Prime Minister John Key is ducking questions over whether ACT MP John Banks should resign from Parliament, but says National will look at working without his vote.
Banks was found guilty yesterday of transmitting a false electoral return from his failed 2010 Auckland mayoralty bid, but avoids being kicked out of Parliament, at least until sentencing on August 1, because he had not yet been convicted.
Because the sentencing is after the House rises, but before it is officially dissolved, if Banks is convicted MPs face the prospect of being recalled to the capital from the general election campaign trail to vote on whether to hold a by-election in his Epsom seat.
A legal expert said today that could be averted if Banks resigned before the House rose.
Key said he was not in a position to offer the former Auckland mayor advice.
"It's not for me to offer a view on that," Key said in Nelson this morning.
"In the end he is the leader of another political party.
"I can't offer him advice any more than I could offer David Cunliffe advice on whether he should resign."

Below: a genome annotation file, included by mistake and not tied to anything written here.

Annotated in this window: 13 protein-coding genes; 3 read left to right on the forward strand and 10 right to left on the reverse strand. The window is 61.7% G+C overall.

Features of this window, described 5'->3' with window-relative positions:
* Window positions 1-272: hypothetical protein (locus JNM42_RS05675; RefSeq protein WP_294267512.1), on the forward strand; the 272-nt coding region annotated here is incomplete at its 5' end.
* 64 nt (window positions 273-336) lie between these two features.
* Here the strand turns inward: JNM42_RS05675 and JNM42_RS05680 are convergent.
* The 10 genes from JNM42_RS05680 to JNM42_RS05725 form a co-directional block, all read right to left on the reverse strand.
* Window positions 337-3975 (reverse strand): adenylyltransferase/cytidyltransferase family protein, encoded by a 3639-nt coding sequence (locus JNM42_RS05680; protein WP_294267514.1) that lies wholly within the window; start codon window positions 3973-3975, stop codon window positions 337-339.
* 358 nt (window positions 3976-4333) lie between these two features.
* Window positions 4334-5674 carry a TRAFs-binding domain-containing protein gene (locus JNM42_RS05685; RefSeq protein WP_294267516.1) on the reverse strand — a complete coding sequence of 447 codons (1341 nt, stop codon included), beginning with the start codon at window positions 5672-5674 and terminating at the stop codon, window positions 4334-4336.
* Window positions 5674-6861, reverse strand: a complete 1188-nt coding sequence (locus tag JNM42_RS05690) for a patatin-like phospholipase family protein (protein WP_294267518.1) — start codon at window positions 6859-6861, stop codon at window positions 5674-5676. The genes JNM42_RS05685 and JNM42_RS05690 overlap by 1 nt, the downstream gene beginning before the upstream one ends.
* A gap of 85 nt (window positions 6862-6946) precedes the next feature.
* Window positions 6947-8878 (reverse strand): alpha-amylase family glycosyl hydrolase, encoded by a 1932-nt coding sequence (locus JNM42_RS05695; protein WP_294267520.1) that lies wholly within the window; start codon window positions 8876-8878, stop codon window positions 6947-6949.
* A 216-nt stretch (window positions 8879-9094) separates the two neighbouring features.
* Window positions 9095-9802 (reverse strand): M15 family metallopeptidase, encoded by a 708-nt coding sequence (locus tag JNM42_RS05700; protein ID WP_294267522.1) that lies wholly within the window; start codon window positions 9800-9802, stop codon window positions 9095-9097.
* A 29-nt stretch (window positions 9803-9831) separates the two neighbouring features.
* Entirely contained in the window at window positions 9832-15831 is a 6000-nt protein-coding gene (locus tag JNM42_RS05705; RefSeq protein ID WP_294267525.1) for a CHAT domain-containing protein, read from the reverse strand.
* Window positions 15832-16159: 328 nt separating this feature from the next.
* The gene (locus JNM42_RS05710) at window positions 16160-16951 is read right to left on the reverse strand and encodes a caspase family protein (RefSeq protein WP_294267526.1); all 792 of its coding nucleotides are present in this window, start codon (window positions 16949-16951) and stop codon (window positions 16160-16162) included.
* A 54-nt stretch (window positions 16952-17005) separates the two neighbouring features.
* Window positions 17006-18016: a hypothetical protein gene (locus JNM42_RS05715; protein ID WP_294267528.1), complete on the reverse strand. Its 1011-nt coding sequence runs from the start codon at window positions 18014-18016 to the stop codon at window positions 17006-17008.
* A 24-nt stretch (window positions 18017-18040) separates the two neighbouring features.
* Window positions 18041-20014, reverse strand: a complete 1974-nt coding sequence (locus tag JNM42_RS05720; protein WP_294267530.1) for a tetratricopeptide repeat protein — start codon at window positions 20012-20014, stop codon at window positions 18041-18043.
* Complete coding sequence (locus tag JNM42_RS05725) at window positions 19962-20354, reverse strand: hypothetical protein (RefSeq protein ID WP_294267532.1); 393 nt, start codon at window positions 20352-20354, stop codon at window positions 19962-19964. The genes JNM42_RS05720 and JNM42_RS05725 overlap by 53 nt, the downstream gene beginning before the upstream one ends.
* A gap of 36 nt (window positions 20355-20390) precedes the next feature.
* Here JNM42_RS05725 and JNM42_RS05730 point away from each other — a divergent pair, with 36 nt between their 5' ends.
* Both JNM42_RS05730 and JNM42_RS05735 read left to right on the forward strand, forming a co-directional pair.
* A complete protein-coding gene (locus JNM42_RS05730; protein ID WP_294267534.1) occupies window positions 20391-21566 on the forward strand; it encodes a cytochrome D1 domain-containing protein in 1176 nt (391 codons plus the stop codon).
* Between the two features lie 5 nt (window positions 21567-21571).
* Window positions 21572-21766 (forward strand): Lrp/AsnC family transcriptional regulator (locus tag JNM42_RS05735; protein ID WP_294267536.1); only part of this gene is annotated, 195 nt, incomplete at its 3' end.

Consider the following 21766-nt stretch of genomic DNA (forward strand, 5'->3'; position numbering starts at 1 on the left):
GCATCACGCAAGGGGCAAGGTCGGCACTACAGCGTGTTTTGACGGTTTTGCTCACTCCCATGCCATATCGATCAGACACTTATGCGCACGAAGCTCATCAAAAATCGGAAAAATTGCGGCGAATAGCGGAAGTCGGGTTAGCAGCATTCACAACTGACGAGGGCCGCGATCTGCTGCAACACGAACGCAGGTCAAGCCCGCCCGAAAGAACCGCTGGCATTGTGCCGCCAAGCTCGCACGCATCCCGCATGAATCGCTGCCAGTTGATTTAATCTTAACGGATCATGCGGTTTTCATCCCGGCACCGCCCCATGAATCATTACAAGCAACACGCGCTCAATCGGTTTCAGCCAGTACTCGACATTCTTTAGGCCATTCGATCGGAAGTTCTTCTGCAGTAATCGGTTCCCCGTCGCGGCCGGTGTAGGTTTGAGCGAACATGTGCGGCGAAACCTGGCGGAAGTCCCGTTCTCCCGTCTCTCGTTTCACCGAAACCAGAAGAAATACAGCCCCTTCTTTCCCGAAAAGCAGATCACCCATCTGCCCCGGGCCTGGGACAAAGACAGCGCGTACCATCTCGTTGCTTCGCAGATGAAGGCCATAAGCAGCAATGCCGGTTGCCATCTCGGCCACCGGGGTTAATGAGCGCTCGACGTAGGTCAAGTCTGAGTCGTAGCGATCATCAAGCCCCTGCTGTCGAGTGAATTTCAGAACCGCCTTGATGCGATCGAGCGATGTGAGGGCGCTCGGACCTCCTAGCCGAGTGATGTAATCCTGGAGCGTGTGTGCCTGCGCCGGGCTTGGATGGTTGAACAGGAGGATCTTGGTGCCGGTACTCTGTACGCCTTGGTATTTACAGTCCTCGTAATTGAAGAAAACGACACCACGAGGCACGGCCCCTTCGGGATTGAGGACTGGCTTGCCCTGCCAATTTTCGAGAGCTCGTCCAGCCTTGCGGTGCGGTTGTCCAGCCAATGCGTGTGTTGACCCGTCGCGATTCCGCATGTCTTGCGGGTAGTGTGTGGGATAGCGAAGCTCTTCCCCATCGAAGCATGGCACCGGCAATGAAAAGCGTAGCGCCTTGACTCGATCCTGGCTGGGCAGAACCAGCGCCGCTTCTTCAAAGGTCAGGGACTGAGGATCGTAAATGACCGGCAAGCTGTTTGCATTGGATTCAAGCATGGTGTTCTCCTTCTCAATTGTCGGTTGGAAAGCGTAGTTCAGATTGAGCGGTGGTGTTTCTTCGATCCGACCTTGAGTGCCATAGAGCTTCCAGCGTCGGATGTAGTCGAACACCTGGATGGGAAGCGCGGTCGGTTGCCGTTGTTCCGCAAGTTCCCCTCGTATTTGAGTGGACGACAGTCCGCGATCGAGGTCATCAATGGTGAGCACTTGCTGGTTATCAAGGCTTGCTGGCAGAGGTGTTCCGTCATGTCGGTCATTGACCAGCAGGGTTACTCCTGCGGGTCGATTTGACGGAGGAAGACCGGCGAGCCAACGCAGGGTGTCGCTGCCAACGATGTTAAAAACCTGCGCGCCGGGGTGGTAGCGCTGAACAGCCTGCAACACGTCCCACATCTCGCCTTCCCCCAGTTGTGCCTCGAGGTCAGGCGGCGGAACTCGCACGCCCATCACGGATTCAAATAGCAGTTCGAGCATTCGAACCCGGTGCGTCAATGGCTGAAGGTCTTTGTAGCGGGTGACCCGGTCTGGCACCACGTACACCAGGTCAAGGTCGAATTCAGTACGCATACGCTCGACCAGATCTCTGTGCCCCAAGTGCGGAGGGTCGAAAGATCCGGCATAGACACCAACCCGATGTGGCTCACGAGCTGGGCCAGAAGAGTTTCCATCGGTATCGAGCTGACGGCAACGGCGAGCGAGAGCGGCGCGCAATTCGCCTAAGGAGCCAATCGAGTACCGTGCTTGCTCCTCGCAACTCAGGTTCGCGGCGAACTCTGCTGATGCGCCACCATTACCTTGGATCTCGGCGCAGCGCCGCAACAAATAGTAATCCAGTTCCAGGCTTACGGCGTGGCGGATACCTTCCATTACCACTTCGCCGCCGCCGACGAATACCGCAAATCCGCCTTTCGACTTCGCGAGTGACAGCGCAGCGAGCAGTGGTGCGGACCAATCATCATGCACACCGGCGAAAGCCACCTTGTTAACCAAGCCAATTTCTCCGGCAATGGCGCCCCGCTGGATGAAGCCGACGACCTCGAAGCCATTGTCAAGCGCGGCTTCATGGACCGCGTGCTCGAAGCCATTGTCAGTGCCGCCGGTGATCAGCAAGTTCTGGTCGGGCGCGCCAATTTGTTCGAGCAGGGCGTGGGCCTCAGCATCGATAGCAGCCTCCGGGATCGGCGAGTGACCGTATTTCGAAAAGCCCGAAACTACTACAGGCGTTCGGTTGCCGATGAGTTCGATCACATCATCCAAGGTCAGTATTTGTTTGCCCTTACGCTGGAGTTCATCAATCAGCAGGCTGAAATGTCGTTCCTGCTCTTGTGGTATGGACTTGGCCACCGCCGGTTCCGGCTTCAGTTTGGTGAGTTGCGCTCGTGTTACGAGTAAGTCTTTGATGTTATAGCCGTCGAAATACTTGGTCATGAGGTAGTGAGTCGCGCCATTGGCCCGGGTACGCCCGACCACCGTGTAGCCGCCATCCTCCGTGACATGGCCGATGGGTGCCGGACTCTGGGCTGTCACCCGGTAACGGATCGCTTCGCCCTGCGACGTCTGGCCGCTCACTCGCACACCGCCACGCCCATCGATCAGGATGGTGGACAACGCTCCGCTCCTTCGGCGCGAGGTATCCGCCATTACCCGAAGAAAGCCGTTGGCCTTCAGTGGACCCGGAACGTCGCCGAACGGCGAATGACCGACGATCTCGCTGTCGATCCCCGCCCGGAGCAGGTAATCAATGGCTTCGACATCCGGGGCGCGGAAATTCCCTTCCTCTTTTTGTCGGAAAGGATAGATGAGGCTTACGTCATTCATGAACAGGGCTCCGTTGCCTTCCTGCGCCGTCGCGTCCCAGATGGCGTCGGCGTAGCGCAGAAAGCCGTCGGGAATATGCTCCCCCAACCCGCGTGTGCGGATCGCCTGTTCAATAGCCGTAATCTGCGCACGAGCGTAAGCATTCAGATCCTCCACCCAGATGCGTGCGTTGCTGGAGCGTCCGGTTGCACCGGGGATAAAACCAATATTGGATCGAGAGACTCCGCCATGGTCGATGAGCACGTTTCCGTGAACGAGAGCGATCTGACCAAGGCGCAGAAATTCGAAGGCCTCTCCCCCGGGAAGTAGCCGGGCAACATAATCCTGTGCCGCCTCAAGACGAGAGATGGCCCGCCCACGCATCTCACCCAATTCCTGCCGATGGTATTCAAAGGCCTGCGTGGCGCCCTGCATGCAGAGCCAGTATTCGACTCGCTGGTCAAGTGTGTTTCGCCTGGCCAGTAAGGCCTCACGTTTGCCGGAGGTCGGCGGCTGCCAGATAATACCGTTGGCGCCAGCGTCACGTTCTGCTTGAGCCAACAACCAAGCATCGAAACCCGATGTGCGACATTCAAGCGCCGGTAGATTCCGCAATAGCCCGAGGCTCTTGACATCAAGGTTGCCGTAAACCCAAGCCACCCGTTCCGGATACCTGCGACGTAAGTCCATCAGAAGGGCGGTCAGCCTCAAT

Asked about Cunliffe's claims that the Government was being propped up by a "corrupt" politician, Key said Cunliffe should rule out working with the Internet Party.
"I'm not going to be lectured by David Cunliffe," he said.
"If he was the man of principle he says he is, he'd be ruling out the Internet Party and Kim Dotcom who's before the court and is a convicted fraudster, but he's not going to do that. Most people will see it for what it is, which is politics."
Key said the Banks matter was before the courts so he could not comment, but he maintained that in his dealings with ACT's sole MP, he had always found Banks to be "honest".
Asked whether it was possible that MPs would be recalled after the House rose, Key described the question as "technical" and said it was a moot point because he did not believe any MPs would want a by-election so close to the general election.
Asked if he would declare that National would consider ruling out using Banks' vote for the remainder of the term, Key appeared to suggest it would be considered.
"We have confidence and supply from a bigger group of parties than just the ACT Party, so we'll give some consideration to that matter, but I've just got back from overseas and haven't really had a chance to consider that."
Should the speed limit be raised to 110kmh on some roads?Related story: 110kmh limit moves closer